Is there anything better than summer reading? Maybe. Possibly many things.
Still, slow summer days — book in hand, cold drink nearby, some body of water off in the distance — are one of life’s great pleasures. If you’re looking for your next read, here are eight new books worthy of a spot in your beach/pool/park tote…
Pond by Claire-Louise Bennett
Do you like weird things? Do you enjoy sentences that beg to be savored? If you answered “yes” to either, you may want to check out Pond. Composed of 20 brief sections, Pond features the poetic, stream-of-consciousness observations of a nameless, solitary young woman. Yep, that sounds boring, but it’s good, I swear. From peeling fruit to having sex to writing emails, our anonymous heroine casts a bewitching veil of beauty over the minutiae of everyday life.
Shrill by Lindy West
So. F*cking. Funny. I want to provide 18,000 specific examples to illustrate this point, but I won’t rob you of a single firsthand moment of its funniness. West’s memoir explores being a loud woman in “a culture that demands women be as small, quiet, and compliant as possible — like a porcelain dove that will also have sex with you.” This quote from Jenny Lawson sums it up perfectly: “It made me hurt, both from laughing and crying. Required reading if you are a feminist. Recommended reading if you aren’t.”
How to Be a Person in the World by Heather Havrilesky
If you, like me, can’t get enough of Ask Polly, the New York Magazine advice column full of cursing, tough love, and excellent guidance, then get your paws on this book. From relationships to career to emotions to family, Polly has you covered. This volume of never-before-seen columns, along with a few old favorites, is almost as good as having her on speed dial.
Losing It by Emma Rathbone
26-year-old Julia Greenfield is a virgin. This summer, she’s committed to changing that. Losing It is smart, funny and full of heart — the perfect beach/vacation/when-you-want-something-light-but-not-stupid read. This book will especially appeal to anyone who has ever shouted (out loud or just to themselves), “WILL I EVER FIND MY PERSON??”
Missing, Presumed by Susie Steiner
If mysteries are more your speed, this is the book du jour. Detective Manon Bradshaw, a thirty-nine-year-old woman enduring a disastrous dating life, is suddenly thrust into the center of a puzzling crime. Perfectly paced, beautifully written, and laced with dark humor, Missing, Presumed is more than a twisty crime novel, it’s literary and complex.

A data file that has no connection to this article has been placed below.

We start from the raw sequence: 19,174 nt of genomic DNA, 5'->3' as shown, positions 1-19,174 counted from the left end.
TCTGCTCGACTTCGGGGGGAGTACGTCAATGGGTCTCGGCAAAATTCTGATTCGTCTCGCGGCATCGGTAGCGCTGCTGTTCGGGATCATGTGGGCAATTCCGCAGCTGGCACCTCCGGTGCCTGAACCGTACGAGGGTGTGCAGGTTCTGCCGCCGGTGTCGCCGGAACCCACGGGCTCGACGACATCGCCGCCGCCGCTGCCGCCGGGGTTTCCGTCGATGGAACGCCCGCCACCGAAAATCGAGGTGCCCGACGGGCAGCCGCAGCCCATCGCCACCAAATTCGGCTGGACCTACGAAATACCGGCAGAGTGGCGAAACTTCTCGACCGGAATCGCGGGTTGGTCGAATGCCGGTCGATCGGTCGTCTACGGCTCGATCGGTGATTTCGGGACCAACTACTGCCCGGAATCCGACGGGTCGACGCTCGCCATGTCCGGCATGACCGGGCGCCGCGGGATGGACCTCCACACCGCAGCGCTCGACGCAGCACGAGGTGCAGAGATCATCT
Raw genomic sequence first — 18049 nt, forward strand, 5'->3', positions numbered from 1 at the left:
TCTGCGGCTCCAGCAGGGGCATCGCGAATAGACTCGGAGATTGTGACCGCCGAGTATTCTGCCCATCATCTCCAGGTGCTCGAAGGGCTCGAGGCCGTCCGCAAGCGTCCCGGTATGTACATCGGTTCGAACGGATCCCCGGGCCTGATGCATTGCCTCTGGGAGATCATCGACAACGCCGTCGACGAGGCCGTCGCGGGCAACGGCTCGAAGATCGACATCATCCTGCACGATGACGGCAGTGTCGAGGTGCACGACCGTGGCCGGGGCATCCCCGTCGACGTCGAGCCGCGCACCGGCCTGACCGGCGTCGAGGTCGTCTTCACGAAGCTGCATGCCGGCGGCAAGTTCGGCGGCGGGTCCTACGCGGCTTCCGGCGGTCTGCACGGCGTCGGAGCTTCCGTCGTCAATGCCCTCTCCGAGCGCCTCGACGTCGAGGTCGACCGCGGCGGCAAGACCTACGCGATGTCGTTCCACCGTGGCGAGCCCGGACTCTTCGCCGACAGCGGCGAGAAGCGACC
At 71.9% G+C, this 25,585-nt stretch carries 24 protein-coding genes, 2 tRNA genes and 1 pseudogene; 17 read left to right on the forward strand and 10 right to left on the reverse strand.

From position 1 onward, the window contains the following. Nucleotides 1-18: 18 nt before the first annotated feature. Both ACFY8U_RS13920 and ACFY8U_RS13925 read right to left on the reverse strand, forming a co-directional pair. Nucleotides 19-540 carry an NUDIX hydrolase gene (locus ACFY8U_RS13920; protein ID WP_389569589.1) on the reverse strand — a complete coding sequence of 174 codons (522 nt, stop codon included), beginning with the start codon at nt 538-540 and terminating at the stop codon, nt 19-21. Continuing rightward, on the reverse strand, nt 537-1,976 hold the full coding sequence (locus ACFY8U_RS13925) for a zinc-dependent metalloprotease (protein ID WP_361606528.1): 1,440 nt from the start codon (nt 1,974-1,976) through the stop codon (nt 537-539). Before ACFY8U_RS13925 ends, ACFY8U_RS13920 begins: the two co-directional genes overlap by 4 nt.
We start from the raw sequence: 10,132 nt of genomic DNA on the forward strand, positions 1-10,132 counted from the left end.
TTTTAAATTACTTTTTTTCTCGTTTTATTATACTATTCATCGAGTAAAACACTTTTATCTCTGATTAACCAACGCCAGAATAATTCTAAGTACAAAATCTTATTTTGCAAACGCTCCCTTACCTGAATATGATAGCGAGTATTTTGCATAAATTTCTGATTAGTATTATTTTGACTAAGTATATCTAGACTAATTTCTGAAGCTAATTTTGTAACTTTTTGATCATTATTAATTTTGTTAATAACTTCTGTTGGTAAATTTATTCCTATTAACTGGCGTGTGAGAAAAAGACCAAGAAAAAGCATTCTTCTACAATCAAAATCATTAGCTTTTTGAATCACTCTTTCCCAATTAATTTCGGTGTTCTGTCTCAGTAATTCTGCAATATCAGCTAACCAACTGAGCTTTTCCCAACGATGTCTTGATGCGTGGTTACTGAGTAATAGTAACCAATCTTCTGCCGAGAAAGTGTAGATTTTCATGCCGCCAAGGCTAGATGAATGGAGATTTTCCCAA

I’m Just a Person by Tig Notaro
In 2012, comedian Tig Notaro was hospitalized for a debilitating intestinal disease, her mother unexpectedly died, she went through a breakup, and she was diagnosed with bilateral breast cancer. Tig famously spun this news into comedy gold, as seen in her wonderful namesake documentary. Now, she opens up even more about that harrowing year. Expect to laugh and cry — sometimes all at once.
Hot Little Hands by Abigail Ulman
Over the course of nine loosely connected stories, Hot Little Hands introduces us to four young women navigating the waters of becoming themselves. Is it light? No. Is it good? Yes. With plenty of sex, drinking, and awkwardness, the book has garnered comparisons to HBO’s Girls. With meticulous pacing, realistic dialogue, and plenty of raw emotion, these stories will resonate with anyone who’s ever felt more than a little lost.
Sons and Daughters of Ease and Plenty by Ramona Ausubel
“Sometimes it seems like ALL books are either about regular people trying to be rich, or else rich people losing all their money,” bemoaned one friend, during a recent conversation. And yes, this novel, about a couple that exhausted the family fortune, would technically fit that description. But Ausubel’s writing, infused with humor, whimsy, and subtle magical realism, makes this book stand far, far beyond the rest of the pack.
And, in case you missed it, here are nine more great reads from last month.
What are you reading these days?